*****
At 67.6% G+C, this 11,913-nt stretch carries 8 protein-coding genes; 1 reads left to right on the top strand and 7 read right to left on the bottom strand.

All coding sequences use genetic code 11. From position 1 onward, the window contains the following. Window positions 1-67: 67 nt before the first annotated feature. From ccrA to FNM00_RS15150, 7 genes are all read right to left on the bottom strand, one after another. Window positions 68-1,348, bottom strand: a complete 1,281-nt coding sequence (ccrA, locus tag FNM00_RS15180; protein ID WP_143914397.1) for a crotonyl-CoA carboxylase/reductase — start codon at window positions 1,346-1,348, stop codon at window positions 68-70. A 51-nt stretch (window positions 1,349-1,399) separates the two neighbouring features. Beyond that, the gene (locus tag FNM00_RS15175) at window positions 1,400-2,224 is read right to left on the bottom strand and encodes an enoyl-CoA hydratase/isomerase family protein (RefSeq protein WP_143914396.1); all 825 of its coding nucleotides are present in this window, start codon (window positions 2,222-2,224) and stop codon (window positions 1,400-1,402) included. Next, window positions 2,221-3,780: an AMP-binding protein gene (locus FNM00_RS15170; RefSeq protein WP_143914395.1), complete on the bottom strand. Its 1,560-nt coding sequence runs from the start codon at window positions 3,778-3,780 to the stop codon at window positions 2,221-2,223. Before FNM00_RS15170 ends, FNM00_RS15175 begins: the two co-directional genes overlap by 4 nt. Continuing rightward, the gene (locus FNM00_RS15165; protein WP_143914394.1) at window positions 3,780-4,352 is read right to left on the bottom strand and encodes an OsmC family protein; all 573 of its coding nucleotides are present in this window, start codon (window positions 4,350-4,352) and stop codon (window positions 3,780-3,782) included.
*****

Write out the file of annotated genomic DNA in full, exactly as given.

At 67.6% G+C, this 11,913-nt stretch carries 8 protein-coding genes; 1 reads left to right on the top strand and 7 read right to left on the bottom strand.

All coding sequences use genetic code 11. From position 1 onward, the window contains the following. Window positions 1-67: 67 nt before the first annotated feature. From ccrA to FNM00_RS15150, 7 genes are all read right to left on the bottom strand, one after another. Window positions 68-1,348, bottom strand: a complete 1,281-nt coding sequence (ccrA, locus tag FNM00_RS15180; protein ID WP_143914397.1) for a crotonyl-CoA carboxylase/reductase — start codon at window positions 1,346-1,348, stop codon at window positions 68-70. A 51-nt stretch (window positions 1,349-1,399) separates the two neighbouring features. Beyond that, the gene (locus tag FNM00_RS15175) at window positions 1,400-2,224 is read right to left on the bottom strand and encodes an enoyl-CoA hydratase/isomerase family protein (RefSeq protein WP_143914396.1); all 825 of its coding nucleotides are present in this window, start codon (window positions 2,222-2,224) and stop codon (window positions 1,400-1,402) included. Next, window positions 2,221-3,780: an AMP-binding protein gene (locus FNM00_RS15170; RefSeq protein WP_143914395.1), complete on the bottom strand. Its 1,560-nt coding sequence runs from the start codon at window positions 3,778-3,780 to the stop codon at window positions 2,221-2,223. Before FNM00_RS15170 ends, FNM00_RS15175 begins: the two co-directional genes overlap by 4 nt. Continuing rightward, the gene (locus FNM00_RS15165; protein WP_143914394.1) at window positions 3,780-4,352 is read right to left on the bottom strand and encodes an OsmC family protein; all 573 of its coding nucleotides are present in this window, start codon (window positions 4,350-4,352) and stop codon (window positions 3,780-3,782) included.